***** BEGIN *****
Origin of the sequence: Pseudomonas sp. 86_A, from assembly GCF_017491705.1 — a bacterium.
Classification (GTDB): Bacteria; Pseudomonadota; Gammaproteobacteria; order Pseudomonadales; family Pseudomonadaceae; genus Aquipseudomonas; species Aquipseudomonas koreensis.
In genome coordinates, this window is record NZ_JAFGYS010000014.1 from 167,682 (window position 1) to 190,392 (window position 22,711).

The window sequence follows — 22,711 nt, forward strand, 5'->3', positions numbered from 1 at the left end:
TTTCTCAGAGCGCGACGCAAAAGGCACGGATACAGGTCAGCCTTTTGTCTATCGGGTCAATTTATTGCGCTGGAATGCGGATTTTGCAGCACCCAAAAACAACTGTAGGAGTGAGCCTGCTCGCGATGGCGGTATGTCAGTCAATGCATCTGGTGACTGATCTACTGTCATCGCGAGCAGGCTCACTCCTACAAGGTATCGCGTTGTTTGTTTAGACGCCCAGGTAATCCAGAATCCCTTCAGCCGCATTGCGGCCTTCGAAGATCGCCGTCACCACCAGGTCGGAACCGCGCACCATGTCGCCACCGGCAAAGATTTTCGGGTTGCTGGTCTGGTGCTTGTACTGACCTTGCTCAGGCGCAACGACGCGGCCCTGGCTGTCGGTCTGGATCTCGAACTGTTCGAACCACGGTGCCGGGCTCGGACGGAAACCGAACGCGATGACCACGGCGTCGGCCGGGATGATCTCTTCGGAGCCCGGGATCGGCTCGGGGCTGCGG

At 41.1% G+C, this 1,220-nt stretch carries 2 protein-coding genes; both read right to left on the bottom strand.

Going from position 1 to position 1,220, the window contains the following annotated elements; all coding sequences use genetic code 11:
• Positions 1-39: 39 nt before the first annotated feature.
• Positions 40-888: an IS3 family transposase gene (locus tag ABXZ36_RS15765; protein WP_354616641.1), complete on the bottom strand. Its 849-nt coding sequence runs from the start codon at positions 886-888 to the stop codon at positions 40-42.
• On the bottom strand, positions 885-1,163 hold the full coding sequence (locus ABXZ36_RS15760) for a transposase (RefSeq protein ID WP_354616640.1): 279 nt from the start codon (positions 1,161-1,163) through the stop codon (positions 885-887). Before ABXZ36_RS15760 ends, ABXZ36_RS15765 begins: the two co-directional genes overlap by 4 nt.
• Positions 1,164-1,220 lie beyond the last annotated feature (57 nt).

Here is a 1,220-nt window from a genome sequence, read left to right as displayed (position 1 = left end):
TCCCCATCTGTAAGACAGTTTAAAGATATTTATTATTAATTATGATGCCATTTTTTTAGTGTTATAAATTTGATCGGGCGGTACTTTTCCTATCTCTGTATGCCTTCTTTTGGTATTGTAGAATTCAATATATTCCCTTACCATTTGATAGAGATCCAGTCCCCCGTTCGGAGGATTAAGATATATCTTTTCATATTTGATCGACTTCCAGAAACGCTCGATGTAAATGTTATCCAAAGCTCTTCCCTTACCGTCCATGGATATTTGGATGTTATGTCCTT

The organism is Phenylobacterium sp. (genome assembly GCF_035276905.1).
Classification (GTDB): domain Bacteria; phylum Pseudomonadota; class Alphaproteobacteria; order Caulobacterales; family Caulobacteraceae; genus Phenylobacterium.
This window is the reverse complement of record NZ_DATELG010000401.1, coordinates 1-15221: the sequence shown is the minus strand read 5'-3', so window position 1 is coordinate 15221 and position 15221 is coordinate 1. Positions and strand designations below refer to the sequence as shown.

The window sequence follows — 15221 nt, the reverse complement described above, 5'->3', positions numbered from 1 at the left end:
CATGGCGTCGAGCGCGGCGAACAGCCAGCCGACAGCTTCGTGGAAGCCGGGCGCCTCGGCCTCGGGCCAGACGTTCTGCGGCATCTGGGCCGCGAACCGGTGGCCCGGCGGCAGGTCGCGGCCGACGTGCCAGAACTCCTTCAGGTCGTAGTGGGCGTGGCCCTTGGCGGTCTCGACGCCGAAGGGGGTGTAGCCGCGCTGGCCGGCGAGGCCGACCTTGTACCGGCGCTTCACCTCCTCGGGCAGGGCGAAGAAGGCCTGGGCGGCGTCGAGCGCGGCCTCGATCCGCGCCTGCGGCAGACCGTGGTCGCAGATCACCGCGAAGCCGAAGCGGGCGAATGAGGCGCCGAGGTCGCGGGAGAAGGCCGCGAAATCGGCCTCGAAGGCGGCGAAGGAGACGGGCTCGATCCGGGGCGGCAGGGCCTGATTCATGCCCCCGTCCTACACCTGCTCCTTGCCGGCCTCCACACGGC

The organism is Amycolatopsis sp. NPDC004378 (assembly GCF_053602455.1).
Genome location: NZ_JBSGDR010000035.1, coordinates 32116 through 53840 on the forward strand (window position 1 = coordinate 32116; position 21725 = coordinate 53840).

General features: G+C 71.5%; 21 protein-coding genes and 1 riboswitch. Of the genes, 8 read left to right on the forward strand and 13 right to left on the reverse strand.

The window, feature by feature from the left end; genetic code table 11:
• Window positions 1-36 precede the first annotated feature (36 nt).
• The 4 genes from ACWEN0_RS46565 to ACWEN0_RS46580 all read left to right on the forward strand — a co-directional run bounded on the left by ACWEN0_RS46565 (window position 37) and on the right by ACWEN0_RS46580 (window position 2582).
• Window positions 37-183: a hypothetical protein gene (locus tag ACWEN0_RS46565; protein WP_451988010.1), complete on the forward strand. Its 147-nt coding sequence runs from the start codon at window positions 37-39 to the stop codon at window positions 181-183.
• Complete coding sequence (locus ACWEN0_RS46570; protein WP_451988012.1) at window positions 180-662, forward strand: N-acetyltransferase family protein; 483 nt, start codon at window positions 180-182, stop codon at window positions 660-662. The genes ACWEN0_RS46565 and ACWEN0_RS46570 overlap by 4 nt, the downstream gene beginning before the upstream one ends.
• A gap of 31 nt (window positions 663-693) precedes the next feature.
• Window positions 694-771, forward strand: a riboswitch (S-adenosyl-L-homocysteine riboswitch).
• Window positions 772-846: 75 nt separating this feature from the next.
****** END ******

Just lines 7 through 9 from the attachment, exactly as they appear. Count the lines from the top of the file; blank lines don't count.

Going from position 1 to position 1,220, the window contains the following annotated elements; all coding sequences use genetic code 11:
• Positions 1-39: 39 nt before the first annotated feature.
• Positions 40-888: an IS3 family transposase gene (locus tag ABXZ36_RS15765; protein WP_354616641.1), complete on the bottom strand. Its 849-nt coding sequence runs from the start codon at positions 886-888 to the stop codon at positions 40-42.